How to Freeze
Don't view the freezer as an intermediary between the stove and the trash can. It sounds obvious, but freeze only the foods you liked before they were frozen. There are many things you can do to keep soups and casseroles tasting almost as good as they were when they went into the freezer, but no food is going to taste better after it's been frozen and thawed.
Use the right gear. Use containers and wraps designed for the freezer; they are thick enough to keep moisture in and freezer odors out. Thinner sandwich bags and regular kitchen wrap―even when doubled up―are not durable enough to withstand the big chill. If you are going to freeze anything long-term in glass, make sure the glass is either tempered (the type used for canning jars) or specifically labeled for freezing. Since even freezer-safe glass can crack as food expands, always make sure to leave about 3/4 inch of space between the top of the food and the lid. Freeze in small portions. Whenever possible, pack food in small containers. Large portions in large containers freeze more slowly. The faster food freezes, the fresher it will taste when it's thawed.
Slice before you freeze. Slice bread and halve bagels before freezing for easy one-person servings. Slip bagel halves into the freezer bag back-to-back so they're less likely to stick together.
Squeeze out excess air. Where there's excess air, there's freezer burn. When you're storing items such as sliced bread in a bag, squeeze out as much air as possible before sealing. When you're storing sauces, soups, or stews in containers, however, leave a bit of space at the top of the container to prevent the liquid, which expands, from freezing to the lid.
Stash strategically. Wait for hot foods to cool down to room temperature before you freeze them. Then leave plenty of space around the container in the freezer so the cold air can circulate around it; this will accelerate the freezing. When the item is finally frozen, go ahead and stack it with everything else.
What to Freeze
Your freezer is not just a place to store chili and Chunky Monkey. Think of it more as the arctic extension of your pantry: a place to store staples―and even some specialty items―that will make your cooking more efficient and more enjoyable.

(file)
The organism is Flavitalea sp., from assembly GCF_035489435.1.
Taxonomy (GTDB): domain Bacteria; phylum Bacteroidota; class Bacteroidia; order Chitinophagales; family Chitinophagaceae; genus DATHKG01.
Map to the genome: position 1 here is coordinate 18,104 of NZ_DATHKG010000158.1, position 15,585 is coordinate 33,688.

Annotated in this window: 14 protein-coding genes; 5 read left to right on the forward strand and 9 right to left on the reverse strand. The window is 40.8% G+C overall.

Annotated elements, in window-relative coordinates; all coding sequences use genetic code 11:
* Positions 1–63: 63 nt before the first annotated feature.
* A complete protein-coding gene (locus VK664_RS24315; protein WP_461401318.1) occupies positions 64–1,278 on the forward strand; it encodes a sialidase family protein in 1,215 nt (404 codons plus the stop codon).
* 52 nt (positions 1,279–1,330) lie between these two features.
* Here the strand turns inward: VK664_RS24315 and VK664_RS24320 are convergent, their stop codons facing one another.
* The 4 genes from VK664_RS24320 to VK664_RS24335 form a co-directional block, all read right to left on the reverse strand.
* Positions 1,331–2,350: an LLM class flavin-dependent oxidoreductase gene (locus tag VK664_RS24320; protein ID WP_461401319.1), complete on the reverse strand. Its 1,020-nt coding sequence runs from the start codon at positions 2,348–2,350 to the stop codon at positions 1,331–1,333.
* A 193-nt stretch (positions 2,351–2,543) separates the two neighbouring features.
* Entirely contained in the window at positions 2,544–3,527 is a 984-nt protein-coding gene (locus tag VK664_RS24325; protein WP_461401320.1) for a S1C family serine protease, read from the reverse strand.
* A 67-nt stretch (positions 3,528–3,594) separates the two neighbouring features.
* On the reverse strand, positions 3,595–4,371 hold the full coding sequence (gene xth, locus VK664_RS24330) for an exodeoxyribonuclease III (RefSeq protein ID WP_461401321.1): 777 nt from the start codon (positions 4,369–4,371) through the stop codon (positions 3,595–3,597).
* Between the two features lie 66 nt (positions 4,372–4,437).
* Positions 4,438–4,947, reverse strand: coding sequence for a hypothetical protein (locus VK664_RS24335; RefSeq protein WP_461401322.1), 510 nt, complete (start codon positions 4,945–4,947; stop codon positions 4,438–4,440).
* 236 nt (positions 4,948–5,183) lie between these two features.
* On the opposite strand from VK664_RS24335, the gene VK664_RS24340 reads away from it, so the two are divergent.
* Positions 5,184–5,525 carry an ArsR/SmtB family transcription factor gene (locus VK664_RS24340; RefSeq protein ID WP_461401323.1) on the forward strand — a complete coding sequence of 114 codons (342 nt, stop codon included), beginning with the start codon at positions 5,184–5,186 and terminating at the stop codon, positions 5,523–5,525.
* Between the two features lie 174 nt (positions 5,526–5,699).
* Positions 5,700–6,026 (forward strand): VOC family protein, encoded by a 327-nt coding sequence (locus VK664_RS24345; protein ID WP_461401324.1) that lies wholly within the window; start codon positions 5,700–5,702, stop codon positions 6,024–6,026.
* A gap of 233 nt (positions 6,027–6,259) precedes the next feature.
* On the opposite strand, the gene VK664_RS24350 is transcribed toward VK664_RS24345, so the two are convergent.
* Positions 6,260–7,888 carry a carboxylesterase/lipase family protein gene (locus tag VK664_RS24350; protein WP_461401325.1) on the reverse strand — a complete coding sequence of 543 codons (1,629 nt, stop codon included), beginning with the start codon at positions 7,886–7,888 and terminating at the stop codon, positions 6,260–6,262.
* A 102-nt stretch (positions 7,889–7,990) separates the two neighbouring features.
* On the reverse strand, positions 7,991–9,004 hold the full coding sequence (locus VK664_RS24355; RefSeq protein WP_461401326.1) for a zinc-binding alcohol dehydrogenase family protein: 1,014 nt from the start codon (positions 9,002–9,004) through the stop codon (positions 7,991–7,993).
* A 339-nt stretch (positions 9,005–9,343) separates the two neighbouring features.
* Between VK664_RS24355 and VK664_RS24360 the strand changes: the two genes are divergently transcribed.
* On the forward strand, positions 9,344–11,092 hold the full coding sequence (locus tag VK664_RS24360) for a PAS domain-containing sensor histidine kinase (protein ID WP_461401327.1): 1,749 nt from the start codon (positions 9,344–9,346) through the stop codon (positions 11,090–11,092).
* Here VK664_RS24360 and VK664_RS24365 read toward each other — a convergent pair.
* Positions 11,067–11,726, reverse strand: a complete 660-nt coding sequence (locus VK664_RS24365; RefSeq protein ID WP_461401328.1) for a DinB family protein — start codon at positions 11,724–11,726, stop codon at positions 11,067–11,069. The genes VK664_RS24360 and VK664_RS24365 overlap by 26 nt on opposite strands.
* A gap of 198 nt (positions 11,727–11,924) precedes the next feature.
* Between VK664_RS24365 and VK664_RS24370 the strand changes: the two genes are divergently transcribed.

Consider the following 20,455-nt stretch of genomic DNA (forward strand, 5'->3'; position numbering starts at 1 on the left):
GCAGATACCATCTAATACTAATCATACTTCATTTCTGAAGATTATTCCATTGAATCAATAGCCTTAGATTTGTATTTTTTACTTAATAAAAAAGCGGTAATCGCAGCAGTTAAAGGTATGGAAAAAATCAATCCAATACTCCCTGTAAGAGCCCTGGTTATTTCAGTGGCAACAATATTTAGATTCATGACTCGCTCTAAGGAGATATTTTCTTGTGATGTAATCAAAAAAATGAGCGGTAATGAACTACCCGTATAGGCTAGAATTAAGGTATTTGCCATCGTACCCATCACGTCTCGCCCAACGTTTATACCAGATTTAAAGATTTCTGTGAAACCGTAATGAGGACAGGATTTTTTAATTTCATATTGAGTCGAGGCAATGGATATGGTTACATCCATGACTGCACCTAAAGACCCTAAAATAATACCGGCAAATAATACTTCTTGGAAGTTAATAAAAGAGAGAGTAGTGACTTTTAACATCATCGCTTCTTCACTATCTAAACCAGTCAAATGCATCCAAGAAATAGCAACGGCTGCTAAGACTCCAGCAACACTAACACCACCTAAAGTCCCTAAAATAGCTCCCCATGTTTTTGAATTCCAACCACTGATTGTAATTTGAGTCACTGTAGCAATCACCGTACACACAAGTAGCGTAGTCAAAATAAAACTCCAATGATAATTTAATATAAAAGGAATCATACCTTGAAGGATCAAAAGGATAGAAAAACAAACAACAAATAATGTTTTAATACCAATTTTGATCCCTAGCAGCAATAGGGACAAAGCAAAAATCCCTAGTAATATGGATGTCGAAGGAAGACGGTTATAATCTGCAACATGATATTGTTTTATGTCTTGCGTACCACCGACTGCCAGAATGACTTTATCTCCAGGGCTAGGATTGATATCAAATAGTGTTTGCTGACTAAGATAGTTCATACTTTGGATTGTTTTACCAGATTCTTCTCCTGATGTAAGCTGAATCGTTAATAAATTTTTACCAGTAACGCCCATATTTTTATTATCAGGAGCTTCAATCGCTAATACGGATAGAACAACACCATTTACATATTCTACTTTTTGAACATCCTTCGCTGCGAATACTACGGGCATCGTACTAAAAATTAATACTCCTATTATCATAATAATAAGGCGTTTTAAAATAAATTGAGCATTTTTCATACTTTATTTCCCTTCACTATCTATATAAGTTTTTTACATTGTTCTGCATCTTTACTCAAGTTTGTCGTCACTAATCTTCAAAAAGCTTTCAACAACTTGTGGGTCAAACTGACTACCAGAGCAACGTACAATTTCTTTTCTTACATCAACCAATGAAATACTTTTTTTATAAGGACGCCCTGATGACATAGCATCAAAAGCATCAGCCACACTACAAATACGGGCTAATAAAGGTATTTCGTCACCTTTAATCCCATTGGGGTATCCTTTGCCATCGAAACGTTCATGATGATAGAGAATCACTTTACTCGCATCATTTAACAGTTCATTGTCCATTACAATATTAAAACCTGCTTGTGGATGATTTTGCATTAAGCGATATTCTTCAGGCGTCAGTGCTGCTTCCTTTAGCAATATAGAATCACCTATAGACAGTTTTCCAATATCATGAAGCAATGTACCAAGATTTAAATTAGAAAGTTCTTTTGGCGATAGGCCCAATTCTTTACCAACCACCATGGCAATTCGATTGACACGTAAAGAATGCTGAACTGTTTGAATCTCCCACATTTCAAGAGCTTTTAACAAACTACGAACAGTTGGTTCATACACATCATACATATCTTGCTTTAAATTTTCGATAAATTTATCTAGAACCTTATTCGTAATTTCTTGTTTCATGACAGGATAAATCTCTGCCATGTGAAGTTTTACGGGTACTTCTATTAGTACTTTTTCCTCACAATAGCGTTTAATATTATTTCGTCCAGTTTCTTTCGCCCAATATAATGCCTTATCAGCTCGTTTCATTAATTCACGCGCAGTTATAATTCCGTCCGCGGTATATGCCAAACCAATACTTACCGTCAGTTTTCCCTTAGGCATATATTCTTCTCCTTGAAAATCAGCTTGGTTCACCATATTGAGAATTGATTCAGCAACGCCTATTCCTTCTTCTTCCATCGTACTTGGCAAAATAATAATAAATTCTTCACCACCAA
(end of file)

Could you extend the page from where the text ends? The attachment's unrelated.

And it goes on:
Berries: Spread berries (or any other small, squishable item, such as hors d'oeuvres, meatballs, drop cookies, and leftover cooked ravioli and tortellini) out on a baking sheet and freeze until solid, then transfer them to a resealable plastic bag. This method will prevent them from clumping together.
Flavor cubes: Use ice-cube trays to freeze leftover broth, orange juice, or milk. Freeze portions of pesto, tomato paste, coffee, tea, or wine (for cooking, not drinking). Once solid, the cubes can be transferred to a resealable freezer bag for safekeeping.
Casseroles: Don't hold the casserole dish hostage in the freezer while you wait to use its contents. Instead, line a casserole with foil, assemble the uncooked food in it, wrap, freeze until solid, then lift out the foil and the contents. Transfer the block to a freezer bag until you're ready to thaw and cook.
Eggs: You can freeze eggs as long as they are out of the shell and beaten. Stash yolks and whites separately in resealable plastic bags. (If you're freezing only yolks, beat each with about a teaspoon of sugar first to keep them fresh.) Thaw under hot running water or in the refrigerator overnight.
Leftover pancakes and waffles: Let them cool, separate with wax paper to prevent sticking, then freeze in resealable plastic bags. To reheat, don't thaw―just pop them in the toaster oven.
Cakes: To preserve frosted cake (a whole cake or a piece), place it in the freezer uncovered until the frosting is firm (about two hours, depending on the frosting), then wrap in plastic, then foil. To thaw, unwrap the foil and the plastic, then reshape the foil so it creates a tent over the cake. Thaw in the refrigerator overnight. Let the cake come to room temperature before serving.